Bottega Veneta RTW Spring 2009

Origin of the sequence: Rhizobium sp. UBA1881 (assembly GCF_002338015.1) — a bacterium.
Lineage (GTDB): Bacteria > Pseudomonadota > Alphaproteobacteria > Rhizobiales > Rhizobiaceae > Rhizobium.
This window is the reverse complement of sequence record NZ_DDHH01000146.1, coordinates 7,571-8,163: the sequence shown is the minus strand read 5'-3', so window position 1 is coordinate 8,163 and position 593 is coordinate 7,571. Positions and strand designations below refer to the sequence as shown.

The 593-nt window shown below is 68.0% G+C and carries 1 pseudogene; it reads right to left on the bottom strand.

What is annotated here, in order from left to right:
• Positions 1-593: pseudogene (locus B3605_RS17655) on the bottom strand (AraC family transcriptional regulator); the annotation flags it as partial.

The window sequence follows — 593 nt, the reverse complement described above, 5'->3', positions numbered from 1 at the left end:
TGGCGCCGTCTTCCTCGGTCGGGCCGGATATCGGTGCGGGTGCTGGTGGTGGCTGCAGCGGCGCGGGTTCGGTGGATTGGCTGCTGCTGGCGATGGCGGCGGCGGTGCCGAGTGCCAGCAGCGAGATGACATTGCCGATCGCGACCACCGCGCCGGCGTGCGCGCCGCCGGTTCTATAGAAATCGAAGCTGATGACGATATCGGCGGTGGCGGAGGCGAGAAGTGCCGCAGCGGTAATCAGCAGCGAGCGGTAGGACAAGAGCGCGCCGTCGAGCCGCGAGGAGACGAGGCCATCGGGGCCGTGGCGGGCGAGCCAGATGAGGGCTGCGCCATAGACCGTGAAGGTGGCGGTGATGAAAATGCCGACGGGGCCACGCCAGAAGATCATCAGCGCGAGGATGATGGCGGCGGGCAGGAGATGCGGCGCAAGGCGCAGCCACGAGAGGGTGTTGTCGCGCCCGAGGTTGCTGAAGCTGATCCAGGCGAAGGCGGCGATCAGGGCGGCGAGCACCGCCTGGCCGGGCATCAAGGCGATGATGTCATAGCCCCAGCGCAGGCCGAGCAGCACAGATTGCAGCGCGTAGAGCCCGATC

Tomas Maier has come a long way in terms of fashion finesse. Last season’s near romantic turn was a perfect example of a well-balanced collection. But spring started with a small step back. Show notes declared “a seemingly unmediated conversation between the body and the materials that cover it.” If that was so, the body had too little to say in the opening leather ensembles: clunky dirndl skirts and shells that, done in thick, brown, red and yellow skins, looked better suited to luggage — or accessories, which were as solid as ever here — than clothing. Things got progressively softer from there, as Maier cut and draped silk, cotton shantung and delicate blush-colored chiffon into effortless dresses, which provided a welcome counterpoint to the first looks. Just as constant was the rusty palette, which worked well with the structure on several variations of the shirtdress — also a stage for Maier’s way with tailored femininity. A belted, ruffled-down-the-front style, done in one of many faded prints, was one of the runway’s best and segued into a strong finish of gentle beribboned evening looks. By the last exit, a pale, parchment-colored dress that fell into dégradé ruffles, the memory of those leathers had begun to fade.